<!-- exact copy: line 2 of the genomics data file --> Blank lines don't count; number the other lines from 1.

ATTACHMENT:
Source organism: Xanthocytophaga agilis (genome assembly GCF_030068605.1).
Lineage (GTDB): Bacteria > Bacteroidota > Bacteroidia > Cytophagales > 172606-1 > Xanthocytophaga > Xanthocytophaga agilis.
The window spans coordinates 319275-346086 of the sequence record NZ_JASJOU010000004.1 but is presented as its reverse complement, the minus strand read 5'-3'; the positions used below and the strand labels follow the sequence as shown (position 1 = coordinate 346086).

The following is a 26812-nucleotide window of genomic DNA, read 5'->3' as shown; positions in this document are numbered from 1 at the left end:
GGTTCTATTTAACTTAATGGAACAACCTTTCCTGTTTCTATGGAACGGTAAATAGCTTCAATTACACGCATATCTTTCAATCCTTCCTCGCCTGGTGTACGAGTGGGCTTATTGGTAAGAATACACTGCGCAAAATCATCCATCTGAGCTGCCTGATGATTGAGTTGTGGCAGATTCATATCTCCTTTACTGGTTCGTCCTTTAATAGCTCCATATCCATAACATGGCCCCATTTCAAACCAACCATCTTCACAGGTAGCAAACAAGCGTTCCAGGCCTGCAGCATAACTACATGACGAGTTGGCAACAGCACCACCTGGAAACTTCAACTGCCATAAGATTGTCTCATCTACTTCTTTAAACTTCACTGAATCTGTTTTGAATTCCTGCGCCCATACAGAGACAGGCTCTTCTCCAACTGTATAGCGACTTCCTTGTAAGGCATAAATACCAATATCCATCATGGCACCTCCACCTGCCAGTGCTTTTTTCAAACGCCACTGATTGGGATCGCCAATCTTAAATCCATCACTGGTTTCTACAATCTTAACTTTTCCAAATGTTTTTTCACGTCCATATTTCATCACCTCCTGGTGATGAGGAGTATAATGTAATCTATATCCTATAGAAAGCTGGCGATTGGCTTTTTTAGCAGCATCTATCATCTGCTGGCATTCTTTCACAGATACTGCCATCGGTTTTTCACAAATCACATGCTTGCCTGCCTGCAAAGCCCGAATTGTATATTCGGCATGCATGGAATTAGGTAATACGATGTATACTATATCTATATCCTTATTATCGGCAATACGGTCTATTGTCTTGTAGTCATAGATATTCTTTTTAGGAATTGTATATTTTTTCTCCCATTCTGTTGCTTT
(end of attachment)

Lineage (GTDB): Bacteria > Bacteroidota > Bacteroidia > Cytophagales > 172606-1 > Xanthocytophaga > Xanthocytophaga agilis.